According to US media outlets, the US killed Al-Qaeda commander Ayman al-Zawahiri in what the White House called a “successful” operation against a target in Afghanistan on Monday.
Zawahiri, an Egyptian surgeon who became one of the world’s most wanted terrorists, was recognized as the mastermind of the September 11, 2001 terrorist attacks on the United States, which murdered over 3,000 people.
He had been on the run since then, and took over Al-Qaeda after Osama bin Laden was assassinated in Pakistan in 2011. A $25 million bounty had been set on his head by the United States.
However, early Tuesday in Kabul, Taliban spokesperson Zabihullah Mujahid claimed that a “air attack” had been carried out on a residence in the city’s Sherpur district.
“At first, the nature of the occurrence was not divulged. “The Islamic Emirate’s security and intelligence agencies investigated the situation and discovered in preliminary investigations that the strike was carried out by American drones,” he stated in a tweet.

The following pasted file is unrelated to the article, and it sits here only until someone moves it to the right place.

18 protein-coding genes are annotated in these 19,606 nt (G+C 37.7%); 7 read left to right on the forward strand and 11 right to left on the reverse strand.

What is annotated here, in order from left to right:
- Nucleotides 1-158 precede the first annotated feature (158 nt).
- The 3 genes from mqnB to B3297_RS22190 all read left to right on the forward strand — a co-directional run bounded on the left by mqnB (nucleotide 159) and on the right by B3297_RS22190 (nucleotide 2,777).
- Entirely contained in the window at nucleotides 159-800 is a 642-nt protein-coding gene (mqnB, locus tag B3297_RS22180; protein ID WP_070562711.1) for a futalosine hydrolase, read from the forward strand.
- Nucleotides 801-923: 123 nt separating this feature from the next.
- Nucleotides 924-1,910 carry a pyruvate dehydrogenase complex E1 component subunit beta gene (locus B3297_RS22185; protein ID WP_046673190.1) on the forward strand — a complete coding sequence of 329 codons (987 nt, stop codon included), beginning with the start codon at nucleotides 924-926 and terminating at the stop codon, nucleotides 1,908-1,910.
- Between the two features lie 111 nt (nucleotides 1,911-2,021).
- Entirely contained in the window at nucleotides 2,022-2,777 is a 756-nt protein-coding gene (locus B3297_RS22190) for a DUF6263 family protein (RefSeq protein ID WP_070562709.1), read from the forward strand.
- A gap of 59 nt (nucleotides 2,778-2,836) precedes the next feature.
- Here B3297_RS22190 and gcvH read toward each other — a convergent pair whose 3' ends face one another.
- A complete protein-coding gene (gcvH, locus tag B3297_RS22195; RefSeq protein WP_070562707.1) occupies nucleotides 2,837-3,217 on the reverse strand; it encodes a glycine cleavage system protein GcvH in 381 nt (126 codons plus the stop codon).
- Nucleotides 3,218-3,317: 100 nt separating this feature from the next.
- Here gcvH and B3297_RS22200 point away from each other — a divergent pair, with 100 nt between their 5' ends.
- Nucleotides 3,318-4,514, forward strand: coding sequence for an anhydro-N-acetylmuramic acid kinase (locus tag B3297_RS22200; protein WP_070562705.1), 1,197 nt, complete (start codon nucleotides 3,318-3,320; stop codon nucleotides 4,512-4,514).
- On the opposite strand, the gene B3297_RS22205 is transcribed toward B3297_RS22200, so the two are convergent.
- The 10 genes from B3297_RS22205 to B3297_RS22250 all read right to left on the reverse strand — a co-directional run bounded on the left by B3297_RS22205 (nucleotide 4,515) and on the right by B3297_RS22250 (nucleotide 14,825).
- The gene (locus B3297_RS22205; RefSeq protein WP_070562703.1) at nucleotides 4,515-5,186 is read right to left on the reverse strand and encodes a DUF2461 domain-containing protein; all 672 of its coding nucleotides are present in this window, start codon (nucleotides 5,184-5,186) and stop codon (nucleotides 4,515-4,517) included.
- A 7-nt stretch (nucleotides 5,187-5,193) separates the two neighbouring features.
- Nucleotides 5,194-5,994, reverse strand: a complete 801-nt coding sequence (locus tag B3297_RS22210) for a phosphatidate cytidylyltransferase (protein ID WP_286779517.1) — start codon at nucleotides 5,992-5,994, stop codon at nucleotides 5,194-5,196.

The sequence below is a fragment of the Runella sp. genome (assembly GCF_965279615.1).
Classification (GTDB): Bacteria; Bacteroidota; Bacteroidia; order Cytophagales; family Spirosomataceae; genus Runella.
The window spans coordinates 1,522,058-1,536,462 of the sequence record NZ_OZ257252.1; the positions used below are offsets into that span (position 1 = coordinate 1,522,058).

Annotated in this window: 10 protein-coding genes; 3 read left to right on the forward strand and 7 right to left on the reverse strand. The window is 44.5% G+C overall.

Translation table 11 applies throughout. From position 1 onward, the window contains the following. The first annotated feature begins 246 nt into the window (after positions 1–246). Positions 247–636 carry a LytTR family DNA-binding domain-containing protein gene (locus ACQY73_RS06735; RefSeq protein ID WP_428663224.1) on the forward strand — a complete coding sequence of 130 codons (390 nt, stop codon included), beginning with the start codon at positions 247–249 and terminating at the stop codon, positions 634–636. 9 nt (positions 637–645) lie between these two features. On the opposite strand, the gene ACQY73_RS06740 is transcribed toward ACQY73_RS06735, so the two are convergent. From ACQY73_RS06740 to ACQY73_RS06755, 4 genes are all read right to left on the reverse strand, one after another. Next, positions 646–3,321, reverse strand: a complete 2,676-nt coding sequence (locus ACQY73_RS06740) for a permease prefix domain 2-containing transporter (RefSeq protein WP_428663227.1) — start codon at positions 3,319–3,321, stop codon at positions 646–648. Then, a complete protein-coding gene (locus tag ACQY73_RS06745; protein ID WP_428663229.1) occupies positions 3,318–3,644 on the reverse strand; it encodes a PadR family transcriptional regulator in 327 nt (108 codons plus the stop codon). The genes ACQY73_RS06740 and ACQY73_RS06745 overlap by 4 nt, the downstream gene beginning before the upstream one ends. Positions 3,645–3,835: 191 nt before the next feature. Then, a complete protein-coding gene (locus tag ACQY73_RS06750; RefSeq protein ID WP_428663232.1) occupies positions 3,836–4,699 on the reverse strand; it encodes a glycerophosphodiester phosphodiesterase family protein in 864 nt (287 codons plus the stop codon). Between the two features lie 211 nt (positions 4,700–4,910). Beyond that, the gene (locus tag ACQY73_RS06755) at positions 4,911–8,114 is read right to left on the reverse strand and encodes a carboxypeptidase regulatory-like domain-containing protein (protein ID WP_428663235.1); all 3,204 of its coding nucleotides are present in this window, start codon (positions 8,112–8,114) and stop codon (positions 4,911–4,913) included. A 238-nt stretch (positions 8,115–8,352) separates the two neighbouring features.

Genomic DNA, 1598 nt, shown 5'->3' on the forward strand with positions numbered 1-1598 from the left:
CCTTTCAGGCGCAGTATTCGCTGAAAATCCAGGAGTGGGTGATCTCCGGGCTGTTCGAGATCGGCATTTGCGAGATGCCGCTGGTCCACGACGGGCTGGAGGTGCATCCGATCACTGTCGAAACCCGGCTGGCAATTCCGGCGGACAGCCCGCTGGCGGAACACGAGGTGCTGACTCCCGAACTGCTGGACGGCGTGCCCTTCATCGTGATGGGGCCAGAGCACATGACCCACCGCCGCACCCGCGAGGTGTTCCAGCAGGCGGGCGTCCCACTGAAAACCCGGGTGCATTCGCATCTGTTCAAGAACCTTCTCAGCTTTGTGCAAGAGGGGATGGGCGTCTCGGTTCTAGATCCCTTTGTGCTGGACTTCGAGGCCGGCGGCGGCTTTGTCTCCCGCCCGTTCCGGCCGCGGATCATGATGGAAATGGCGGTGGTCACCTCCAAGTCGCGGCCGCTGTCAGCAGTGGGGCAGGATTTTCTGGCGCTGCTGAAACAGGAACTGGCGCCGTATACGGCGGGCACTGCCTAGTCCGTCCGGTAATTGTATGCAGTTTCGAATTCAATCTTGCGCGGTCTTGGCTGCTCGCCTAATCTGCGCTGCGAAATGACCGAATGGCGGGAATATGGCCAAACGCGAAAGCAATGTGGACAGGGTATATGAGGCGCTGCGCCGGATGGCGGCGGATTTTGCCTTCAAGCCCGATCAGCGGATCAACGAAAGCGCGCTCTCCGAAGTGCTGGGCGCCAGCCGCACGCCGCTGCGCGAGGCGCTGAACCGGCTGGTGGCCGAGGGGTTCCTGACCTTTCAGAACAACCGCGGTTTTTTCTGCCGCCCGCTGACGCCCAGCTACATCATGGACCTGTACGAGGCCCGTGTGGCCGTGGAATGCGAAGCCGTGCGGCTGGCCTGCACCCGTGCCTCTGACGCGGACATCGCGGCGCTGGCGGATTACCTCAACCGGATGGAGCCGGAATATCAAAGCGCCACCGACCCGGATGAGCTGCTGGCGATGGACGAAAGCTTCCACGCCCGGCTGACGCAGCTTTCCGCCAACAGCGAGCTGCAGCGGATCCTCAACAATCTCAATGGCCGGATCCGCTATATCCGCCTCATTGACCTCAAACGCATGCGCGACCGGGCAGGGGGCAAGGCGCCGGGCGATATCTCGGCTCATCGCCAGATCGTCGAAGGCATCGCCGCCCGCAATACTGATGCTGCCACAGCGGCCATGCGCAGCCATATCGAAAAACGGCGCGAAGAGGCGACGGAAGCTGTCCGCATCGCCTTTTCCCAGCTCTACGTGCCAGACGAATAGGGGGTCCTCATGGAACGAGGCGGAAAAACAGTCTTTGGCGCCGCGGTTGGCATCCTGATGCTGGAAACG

In recent months, the Taliban has effectively prohibited the media from documenting the aftermath of security incidents, typically denying or downplaying any losses.
The target’s identity was reported by the New York Times, Washington Post, and CNN, citing unidentified sources. President Joe Biden was scheduled to speak on the operation later Monday.
It would be the first known over-the-horizon US strike on an Al-Qaeda target in Afghanistan since US soldiers left the country on August 31, 2021.
The location of the strike in Afghanistan was not specified by US officials.
The Afghan interior ministry rejected allegations of a drone strike in Kabul on Saturday morning, telling AFP that a missile struck “an empty house” in the city, causing no casualties.